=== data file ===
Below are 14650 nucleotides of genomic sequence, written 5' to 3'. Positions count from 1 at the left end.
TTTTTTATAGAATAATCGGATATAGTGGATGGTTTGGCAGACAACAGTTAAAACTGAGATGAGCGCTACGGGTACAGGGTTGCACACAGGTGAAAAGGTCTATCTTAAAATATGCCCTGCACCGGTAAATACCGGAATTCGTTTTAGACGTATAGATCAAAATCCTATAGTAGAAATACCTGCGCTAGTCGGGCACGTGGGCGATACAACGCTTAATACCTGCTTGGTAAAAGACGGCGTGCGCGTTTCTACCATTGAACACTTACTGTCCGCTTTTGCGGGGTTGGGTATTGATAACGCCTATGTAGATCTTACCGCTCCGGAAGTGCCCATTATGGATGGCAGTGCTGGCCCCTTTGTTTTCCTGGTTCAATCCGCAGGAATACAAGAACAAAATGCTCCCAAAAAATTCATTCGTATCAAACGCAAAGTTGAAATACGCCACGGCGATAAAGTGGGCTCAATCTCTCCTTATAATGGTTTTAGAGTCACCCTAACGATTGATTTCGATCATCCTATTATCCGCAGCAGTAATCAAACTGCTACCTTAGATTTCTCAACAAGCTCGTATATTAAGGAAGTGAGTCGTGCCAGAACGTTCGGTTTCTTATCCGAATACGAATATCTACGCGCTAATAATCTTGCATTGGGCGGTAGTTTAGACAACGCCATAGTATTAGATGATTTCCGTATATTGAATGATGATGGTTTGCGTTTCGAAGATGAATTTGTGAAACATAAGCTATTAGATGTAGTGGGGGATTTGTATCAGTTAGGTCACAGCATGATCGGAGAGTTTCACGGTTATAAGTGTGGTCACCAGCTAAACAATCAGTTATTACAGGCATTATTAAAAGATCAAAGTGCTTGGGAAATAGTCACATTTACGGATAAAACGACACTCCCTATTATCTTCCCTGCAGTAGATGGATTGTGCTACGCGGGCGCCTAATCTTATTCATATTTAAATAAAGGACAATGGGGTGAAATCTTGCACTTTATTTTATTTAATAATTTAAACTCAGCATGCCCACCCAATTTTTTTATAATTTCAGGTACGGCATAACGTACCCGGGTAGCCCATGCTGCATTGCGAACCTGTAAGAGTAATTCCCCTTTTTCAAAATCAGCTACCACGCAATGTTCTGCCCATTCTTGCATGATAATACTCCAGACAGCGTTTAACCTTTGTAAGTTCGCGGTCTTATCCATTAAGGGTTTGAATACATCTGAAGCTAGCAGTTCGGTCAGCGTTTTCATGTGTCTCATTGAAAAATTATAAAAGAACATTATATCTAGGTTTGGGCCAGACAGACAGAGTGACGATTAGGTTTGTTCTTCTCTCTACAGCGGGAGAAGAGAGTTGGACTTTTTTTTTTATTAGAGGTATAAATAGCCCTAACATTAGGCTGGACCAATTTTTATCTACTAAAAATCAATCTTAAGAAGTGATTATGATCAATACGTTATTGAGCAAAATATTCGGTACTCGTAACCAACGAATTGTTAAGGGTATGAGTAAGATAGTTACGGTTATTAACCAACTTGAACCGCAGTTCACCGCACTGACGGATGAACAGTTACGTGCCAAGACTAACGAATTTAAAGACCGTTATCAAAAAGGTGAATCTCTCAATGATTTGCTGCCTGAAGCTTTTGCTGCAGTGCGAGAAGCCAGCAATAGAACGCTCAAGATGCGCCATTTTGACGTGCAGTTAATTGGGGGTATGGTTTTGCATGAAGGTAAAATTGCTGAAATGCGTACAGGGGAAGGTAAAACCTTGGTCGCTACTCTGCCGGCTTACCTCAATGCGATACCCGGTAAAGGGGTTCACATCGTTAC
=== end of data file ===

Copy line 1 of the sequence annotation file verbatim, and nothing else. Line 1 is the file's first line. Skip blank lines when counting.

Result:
Below are 14650 nucleotides of genomic sequence, written 5' to 3'. Positions count from 1 at the left end.